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Kragge
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Re: Kettlebells?

Postby Kragge » Dec 28. 2013, 12:07

Juupa wrote:It's pure insanity to go from "I need to work on my stability/core" to "standing on an exercise ball is probably a good way to address my issues". I understand the need to do core work and I understand the need to address stability issues. Neither of those justify standing on an exercise ball. In fact, if you're standing on a ball you're probably unable to address anything too specific.

I'd say it's a bit harsh to go from not having the same opinion to the other opinion as being insanity.

However, you're perfectly correct about addressing specific muscles. If you for example wants to improve your double leg td explosivity you should probably do squats with heavy weights on your shoulders and those kind of kettle bell swings Velaquez demonstrated in an above posted video.

However, a chain is never stronger than it's weakest link and if you neglect any joint in your exercize and that specific joint is being challenged in a motion, that will probably cause to fail the attempt.

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Re: Kettlebells?

Postby Juupa » Dec 28. 2013, 14:30

I'm sorry but, man, you're standing on an exercise ball while swinging a kettlebell around. I'm surprised you're not whistling the national anthem just to make the whole thing more taxing to your nervous system.
This is the sort of thing that exercise blogs/articles joke about constantly, I didn't think some people actually do exercises like these.

In all seriousness, if I was a personal trainer there are very good reasons why I wouldn't use an exercise like that on anybody.
For one, it's risky. Completely unnecessary risk of falling on your ass and breaking something. That's increased risk without any apparent rewards to justify it. Now that's a weak link.
Secondly, as said, I can't address any specific issues with an exercise like this. Someone has lower body stability issues? Putting people on an extremely unstable surface will make them freak out and resort to their strongest motor pattern which, in the context of fixing stability issues, is probably a faulty motor pattern that we're trying to get rid of.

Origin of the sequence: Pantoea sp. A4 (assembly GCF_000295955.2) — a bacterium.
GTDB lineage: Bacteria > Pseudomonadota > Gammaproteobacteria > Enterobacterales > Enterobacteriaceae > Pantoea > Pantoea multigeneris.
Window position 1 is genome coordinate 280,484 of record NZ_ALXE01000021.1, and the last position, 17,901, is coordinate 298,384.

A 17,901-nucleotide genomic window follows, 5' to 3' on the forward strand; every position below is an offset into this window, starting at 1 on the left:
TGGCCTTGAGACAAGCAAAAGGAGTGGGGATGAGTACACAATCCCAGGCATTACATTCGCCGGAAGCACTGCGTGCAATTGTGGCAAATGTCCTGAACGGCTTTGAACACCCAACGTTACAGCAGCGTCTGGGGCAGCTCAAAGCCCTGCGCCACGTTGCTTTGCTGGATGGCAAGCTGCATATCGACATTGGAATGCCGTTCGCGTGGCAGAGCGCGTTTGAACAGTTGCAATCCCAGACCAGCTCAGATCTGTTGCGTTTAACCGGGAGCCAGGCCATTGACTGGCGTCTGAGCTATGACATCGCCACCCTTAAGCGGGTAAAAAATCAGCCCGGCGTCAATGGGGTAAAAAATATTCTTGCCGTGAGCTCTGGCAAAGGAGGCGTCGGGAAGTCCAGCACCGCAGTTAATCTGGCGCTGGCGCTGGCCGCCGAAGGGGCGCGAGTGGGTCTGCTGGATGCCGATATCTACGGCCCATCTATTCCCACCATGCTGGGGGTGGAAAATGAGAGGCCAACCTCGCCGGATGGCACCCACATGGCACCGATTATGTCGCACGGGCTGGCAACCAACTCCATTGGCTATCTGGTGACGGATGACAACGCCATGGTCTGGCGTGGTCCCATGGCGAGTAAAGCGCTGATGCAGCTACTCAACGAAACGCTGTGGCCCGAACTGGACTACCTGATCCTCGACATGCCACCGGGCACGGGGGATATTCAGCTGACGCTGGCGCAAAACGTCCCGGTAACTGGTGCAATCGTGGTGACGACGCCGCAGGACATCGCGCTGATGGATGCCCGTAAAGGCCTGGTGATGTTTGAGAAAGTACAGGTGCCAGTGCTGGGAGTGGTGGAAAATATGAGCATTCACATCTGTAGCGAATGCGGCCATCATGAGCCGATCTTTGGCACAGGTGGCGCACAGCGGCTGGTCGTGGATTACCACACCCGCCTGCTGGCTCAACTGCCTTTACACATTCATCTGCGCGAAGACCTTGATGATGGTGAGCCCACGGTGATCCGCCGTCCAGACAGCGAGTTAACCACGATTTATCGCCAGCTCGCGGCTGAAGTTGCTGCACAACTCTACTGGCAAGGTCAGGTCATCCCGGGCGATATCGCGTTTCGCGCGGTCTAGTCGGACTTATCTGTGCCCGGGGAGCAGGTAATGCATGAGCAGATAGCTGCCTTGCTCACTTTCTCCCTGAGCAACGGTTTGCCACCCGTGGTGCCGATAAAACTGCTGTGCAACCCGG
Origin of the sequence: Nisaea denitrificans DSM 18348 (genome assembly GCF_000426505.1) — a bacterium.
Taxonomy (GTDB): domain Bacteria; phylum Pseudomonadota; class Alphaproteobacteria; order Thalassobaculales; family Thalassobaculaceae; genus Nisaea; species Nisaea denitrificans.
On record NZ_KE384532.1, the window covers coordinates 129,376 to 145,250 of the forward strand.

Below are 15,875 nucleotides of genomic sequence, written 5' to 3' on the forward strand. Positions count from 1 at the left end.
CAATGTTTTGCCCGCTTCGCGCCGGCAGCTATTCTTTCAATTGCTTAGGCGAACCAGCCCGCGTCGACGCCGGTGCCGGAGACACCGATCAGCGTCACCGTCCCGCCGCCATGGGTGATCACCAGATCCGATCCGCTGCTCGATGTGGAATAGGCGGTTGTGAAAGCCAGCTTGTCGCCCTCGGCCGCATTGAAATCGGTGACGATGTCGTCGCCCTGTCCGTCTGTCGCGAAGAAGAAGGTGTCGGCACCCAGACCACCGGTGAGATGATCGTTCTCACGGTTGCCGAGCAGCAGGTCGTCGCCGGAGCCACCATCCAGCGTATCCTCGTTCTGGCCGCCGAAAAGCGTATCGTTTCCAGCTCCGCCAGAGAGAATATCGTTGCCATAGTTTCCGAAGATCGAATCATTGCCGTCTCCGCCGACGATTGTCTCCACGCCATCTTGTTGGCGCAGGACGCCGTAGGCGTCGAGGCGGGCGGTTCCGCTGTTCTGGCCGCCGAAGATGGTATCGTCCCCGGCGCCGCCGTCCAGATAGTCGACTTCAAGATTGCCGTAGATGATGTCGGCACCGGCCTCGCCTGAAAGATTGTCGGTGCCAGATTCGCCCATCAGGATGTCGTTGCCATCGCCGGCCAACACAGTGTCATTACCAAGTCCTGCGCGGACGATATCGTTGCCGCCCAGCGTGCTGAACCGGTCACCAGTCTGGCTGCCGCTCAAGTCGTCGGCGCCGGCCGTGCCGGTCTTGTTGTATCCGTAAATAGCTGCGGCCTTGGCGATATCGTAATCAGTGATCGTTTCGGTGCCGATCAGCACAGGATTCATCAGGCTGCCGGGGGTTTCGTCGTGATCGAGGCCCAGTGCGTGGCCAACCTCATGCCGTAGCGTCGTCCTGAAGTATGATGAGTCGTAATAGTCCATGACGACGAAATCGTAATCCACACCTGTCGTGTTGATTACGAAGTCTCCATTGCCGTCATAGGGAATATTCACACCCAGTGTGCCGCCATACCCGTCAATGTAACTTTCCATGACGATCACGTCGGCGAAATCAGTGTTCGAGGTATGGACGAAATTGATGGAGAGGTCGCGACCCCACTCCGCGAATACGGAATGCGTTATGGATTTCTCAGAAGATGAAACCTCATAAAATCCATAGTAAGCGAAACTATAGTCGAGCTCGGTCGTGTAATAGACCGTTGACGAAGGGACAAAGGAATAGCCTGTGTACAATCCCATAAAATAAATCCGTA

You're free to do it and you're free to believe it's the best thing since Total Gym. But I ask you not to recommend something like that to beginners. In my view this exercise offers no benefits that you couldn't get through safer and more efficient means.

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Re: Kettlebells?

Postby Labeouf » May 3. 2014, 20:24

Labeouf wrote:
phpBB [video]

steve maxwell got diego in the best shape of his life and diego never looked the same after he stopped training with maxwell
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Re: Kettlebells?

Postby Labeouf » May 3. 2014, 20:24

anyone know kettle bell dvds for beginners? thnx
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muga mushin
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Re: Kettlebells?

Postby muga mushin » May 9. 2014, 09:43

Labeouf wrote:anyone know kettle bell dvds for beginners? thnx

Enter The Kettlebell - Pavel Tsatsouline.

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Re: Kettlebells?

Postby Carlosthedwarf » Nov 6. 2014, 12:07

Just bought my first and looking forward to swinging it around. 16kg arriving in the post tomorrow.

Anybody got any good recommendations for starter exercises and getting a feel for it?
"If I exorcise my Devils... my angels may leave too" - Tom Waits

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Re: Kettlebells?

Postby muga mushin » Nov 6. 2014, 15:10

Carlosthedwarf wrote:Just bought my first and looking forward to swinging it around. 16kg arriving in the post tomorrow.

Anybody got any good recommendations for starter exercises and getting a feel for it?

Good mornings, cleans, snatches, swings, judo swings.

Watch instructional videos. Escpecially for swings. Rotate it around you for warm up and to get a feeling for it.

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Re: Kettlebells?

Postby Carlosthedwarf » Nov 6. 2014, 15:15

muga mushin wrote:
Carlosthedwarf wrote:Just bought my first and looking forward to swinging it around. 16kg arriving in the post tomorrow.

Anybody got any good recommendations for starter exercises and getting a feel for it?

Good mornings, cleans, snatches, swings, judo swings.

Watch instructional videos. Escpecially for swings. Rotate it around you for warm up and to get a feeling for it.


Thanks buddy. I've been on the men's health website and they have some good instructions. Wish me luck.
"If I exorcise my Devils... my angels may leave too" - Tom Waits

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Re: Kettlebells?

Postby muga mushin » Nov 6. 2014, 15:17

Carlosthedwarf wrote:
muga mushin wrote:
Carlosthedwarf wrote:Just bought my first and looking forward to swinging it around. 16kg arriving in the post tomorrow.

Anybody got any good recommendations for starter exercises and getting a feel for it?

Good mornings, cleans, snatches, swings, judo swings.

Watch instructional videos. Escpecially for swings. Rotate it around you for warm up and to get a feeling for it.


Thanks buddy. I've been on the men's health website and they have some good instructions. Wish me luck.